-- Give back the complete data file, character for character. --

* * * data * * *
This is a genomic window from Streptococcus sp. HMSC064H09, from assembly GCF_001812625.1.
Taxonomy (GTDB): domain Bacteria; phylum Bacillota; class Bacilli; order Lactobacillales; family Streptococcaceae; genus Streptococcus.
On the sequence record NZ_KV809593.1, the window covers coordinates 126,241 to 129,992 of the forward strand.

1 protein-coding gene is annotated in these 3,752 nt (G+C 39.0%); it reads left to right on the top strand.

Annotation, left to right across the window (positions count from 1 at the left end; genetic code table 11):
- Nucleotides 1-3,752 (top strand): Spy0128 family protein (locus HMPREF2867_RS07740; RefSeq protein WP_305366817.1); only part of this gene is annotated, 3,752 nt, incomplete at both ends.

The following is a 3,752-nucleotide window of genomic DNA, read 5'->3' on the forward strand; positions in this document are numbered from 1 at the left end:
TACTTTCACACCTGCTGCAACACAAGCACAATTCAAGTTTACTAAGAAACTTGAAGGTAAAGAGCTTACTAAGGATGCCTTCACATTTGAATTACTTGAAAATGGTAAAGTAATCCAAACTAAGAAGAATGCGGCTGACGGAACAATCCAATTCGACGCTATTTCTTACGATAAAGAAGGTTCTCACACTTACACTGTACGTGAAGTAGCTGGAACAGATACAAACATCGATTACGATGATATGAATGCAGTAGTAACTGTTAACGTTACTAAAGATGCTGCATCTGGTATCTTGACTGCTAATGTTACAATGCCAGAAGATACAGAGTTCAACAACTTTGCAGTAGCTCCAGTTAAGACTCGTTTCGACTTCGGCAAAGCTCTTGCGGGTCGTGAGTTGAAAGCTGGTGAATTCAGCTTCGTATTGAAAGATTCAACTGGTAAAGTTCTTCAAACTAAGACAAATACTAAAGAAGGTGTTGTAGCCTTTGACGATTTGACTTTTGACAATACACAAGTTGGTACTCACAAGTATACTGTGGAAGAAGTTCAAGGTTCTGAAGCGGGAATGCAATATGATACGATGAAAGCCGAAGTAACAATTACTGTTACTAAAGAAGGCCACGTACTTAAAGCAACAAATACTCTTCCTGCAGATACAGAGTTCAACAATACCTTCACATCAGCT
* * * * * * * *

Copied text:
This is a genomic window from Streptococcus sp. HMSC064H09, from assembly GCF_001812625.1.
Taxonomy (GTDB): domain Bacteria; phylum Bacillota; class Bacilli; order Lactobacillales; family Streptococcaceae; genus Streptococcus.
On the sequence record NZ_KV809593.1, the window covers coordinates 126,241 to 129,992 of the forward strand.

1 protein-coding gene is annotated in these 3,752 nt (G+C 39.0%); it reads left to right on the top strand.

Annotation, left to right across the window (positions count from 1 at the left end; genetic code table 11):
- Nucleotides 1-3,752 (top strand): Spy0128 family protein (locus HMPREF2867_RS07740; RefSeq protein WP_305366817.1); only part of this gene is annotated, 3,752 nt, incomplete at both ends.

The following is a 3,752-nucleotide window of genomic DNA, read 5'->3' on the forward strand; positions in this document are numbered from 1 at the left end:
TACTTTCACACCTGCTGCAACACAAGCACAATTCAAGTTTACTAAGAAACTTGAAGGTAAAGAGCTTACTAAGGATGCCTTCACATTTGAATTACTTGAAAATGGTAAAGTAATCCAAACTAAGAAGAATGCGGCTGACGGAACAATCCAATTCGACGCTATTTCTTACGATAAAGAAGGTTCTCACACTTACACTGTACGTGAAGTAGCTGGAACAGATACAAACATCGATTACGATGATATGAATGCAGTAGTAACTGTTAACGTTACTAAAGATGCTGCATCTGGTATCTTGACTGCTAATGTTACAATGCCAGAAGATACAGAGTTCAACAACTTTGCAGTAGCTCCAGTTAAGACTCGTTTCGACTTCGGCAAAGCTCTTGCGGGTCGTGAGTTGAAAGCTGGTGAATTCAGCTTCGTATTGAAAGATTCAACTGGTAAAGTTCTTCAAACTAAGACAAATACTAAAGAAGGTGTTGTAGCCTTTGACGATTTGACTTTTGACAATACACAAGTTGGTACTCACAAGTATACTGTGGAAGAAGTTCAAGGTTCTGAAGCGGGAATGCAATATGATACGATGAAAGCCGAAGTAACAATTACTGTTACTAAAGAAGGCCACGTACTTAAAGCAACAAATACTCTTCCTGCAGATACAGAGTTCAACAATACCTTCACATCAGCT